Monday, January 23, 2012
Thank God that Oprah has finally visited Vrindavan! Years ago when I first made the film "White Rainbow" producers from her show contacted me about being interviewed about the film and the plight of the widows in Vrindavan. Sadly nothing came of it. Now just last week, Oprah has seen their misery for herself! Here is a quote from her recent interview with Barkha Dutt a journalist in India about that experience. Now I hope that she will be able to watch "White Rainbow" to get a clearer picture of what their lives are really like. Go Oprah! When you speak the world does listen!
Oprah Winfrey: Well I have to say, that meeting with the widows, caused a shift in my own consciousness. You know, as I was saying, I wanted to use, and chose to use this platform of television for illumination. But there was a moment standing there with Dr Giri who's taken in as many widows as her pocket book will allow, that I realized that the marginalisation; you know I've spoken for years about the marginalisation of women, I've spoken for years on my shows about the need for women to own their own voices and to be able to hold the space for themselves. And that the greatest freedom in the world, the reason for freedom is that you get to decide for yourself what to do with your life. That's what real freedom is. And I'm not just an advocate for that, I live that, you know, being a woman who stands inside herself. So standing in the Ashram, with all of these widows who have been discarded simply because their husbands died. The shift for me was, this should not be allowed to happen. I immediately emailed my friend, Maria Shriver, who for years has held a woman's conference in the state of California, and I sent her the pictures of the widows, and said that you and I have to combine our efforts and we have to get with every other woman that we know, to combine our efforts and to make sure that this kind of thing gets eradicated in the world. It doesn't make any sense. Where intelligent women stand to allow the pervasive discrimination of a woman because her husband died, for something you don't have any control over. So you become a second class citizen. But I also had an 'Aha' moment in the midst of it because it's so easy to judge and say, "Oh my God, look at what they're doing". In the midst of interviewing Dr Giri, she said you know it happens, because I was asking is it just a, is it a caste thing, the situation? Or is it a class situation? Because certainly if you are a woman of privilege and your husband dies, this doesn't happen to you. She said you know it's subtle. When you're a woman of privilege and your husband dies, you just don't get invited to as many parties. You're not included, true? And you know when she said that, for the first time I thought, you know I've never spoken to widows in the United States, I'm sure it's true all over the world. Over the world, it happens. What I saw with the widows with her, is the extreme, but you just become a little less in the eyes of your friends because they think that death is contagious, and if it happened to you, then it reminds me that it could happen to me. So I think that attitude, that shift in attitude, needs to happen. Shift in consciousness, needs to happen all over the world, but certainly here. I'm going to be working with Dr Giri to see what I can do to support that. It's one thing to support the widows. And then she was saying you have to chant all day for 2 rupees and a bag of rice and you're discarded by your families. That doesn't make any sense to me. I couldn't understand the paradox of a country that loves its family, loves its tradition and has such respect and honour for their elders, and how do you get cast aside because your husband has died. Women outlive men all over the world. So automatically being, being made a second class citizen. That is a big issue for me.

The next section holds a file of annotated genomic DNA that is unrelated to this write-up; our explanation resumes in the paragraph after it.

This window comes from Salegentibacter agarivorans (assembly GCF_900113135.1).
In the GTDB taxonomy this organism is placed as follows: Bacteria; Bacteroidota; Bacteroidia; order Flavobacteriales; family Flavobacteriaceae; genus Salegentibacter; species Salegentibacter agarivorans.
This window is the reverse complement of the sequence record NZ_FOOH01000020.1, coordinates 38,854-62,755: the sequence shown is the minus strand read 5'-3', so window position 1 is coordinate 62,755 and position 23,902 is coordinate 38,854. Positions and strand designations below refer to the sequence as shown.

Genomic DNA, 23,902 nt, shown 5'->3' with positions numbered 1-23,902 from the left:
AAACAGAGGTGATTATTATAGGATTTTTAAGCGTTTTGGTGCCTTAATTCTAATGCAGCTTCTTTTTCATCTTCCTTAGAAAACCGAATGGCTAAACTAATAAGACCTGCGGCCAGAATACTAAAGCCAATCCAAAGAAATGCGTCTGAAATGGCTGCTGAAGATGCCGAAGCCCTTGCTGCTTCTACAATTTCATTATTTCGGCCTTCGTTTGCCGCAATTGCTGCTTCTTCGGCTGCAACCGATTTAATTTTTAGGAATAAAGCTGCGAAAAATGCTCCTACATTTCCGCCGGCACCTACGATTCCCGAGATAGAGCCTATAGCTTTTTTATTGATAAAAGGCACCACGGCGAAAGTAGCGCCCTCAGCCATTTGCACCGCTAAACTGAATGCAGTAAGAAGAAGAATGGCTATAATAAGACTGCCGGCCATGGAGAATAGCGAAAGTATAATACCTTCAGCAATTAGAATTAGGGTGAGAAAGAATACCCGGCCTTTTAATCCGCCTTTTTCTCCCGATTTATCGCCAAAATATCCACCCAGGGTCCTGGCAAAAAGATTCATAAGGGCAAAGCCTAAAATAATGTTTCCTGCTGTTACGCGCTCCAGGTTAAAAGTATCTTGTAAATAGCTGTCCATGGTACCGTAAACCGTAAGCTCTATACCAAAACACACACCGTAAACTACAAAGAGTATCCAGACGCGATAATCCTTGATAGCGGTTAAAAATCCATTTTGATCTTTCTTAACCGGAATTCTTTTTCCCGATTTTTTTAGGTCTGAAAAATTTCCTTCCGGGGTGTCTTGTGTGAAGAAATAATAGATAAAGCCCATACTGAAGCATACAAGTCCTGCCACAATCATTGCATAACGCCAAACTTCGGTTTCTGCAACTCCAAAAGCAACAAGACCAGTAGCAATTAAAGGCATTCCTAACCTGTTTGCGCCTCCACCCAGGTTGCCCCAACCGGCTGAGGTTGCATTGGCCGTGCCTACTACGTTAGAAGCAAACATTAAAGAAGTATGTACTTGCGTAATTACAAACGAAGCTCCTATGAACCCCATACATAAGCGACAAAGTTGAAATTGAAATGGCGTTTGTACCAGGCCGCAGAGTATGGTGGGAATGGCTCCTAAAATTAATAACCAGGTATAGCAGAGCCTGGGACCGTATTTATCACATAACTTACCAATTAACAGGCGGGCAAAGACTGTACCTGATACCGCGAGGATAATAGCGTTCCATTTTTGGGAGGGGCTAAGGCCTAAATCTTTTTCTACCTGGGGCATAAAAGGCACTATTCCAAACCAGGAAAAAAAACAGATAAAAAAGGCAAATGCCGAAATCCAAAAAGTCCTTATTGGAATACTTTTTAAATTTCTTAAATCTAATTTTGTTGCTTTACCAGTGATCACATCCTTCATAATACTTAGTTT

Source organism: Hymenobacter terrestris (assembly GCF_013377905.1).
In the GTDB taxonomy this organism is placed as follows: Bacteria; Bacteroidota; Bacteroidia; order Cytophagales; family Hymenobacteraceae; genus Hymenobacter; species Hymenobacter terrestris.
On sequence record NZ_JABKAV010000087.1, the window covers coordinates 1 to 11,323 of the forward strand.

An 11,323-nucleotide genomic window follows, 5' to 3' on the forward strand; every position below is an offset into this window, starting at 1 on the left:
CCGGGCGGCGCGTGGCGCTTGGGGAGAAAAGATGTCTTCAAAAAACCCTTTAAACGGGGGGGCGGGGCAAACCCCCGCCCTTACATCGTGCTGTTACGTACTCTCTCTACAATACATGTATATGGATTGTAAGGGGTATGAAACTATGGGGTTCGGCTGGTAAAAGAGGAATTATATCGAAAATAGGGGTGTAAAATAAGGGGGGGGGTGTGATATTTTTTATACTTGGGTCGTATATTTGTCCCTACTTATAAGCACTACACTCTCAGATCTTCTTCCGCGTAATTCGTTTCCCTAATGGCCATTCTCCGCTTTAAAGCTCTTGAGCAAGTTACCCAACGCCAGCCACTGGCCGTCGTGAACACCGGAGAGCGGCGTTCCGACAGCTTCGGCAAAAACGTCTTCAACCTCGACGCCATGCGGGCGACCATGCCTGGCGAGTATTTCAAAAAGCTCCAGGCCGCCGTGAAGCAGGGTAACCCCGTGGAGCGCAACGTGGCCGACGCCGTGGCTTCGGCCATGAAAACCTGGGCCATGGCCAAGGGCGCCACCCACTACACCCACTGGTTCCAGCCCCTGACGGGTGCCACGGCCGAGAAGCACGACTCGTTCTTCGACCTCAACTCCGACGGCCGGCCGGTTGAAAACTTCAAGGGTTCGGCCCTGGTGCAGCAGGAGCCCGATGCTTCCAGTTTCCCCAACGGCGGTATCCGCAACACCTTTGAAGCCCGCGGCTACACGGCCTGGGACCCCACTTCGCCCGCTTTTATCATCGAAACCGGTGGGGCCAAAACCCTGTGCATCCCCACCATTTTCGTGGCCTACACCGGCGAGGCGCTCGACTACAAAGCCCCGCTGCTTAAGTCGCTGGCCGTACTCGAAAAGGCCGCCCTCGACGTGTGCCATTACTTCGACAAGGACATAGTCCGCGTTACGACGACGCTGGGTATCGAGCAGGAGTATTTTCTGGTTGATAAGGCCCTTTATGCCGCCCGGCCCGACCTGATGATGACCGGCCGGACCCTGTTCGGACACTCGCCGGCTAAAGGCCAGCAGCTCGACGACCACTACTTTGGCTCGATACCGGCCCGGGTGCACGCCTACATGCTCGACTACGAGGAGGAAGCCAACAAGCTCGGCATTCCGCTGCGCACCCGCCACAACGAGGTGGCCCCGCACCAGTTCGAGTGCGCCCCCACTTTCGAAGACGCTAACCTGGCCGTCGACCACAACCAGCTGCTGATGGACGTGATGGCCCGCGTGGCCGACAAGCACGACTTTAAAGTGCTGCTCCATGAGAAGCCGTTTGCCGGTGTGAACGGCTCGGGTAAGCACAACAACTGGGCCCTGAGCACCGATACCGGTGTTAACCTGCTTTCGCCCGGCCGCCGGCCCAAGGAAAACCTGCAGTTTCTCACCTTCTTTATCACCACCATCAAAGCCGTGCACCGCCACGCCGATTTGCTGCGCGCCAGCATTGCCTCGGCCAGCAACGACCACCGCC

Barkha Dutt: You have, as you said, been exposed to the paradox of India, the glitterati ..
Oprah Winfrey: India is a paradox.
Barkha Dutt: India is a paradox
Oprah Winfrey: Yes.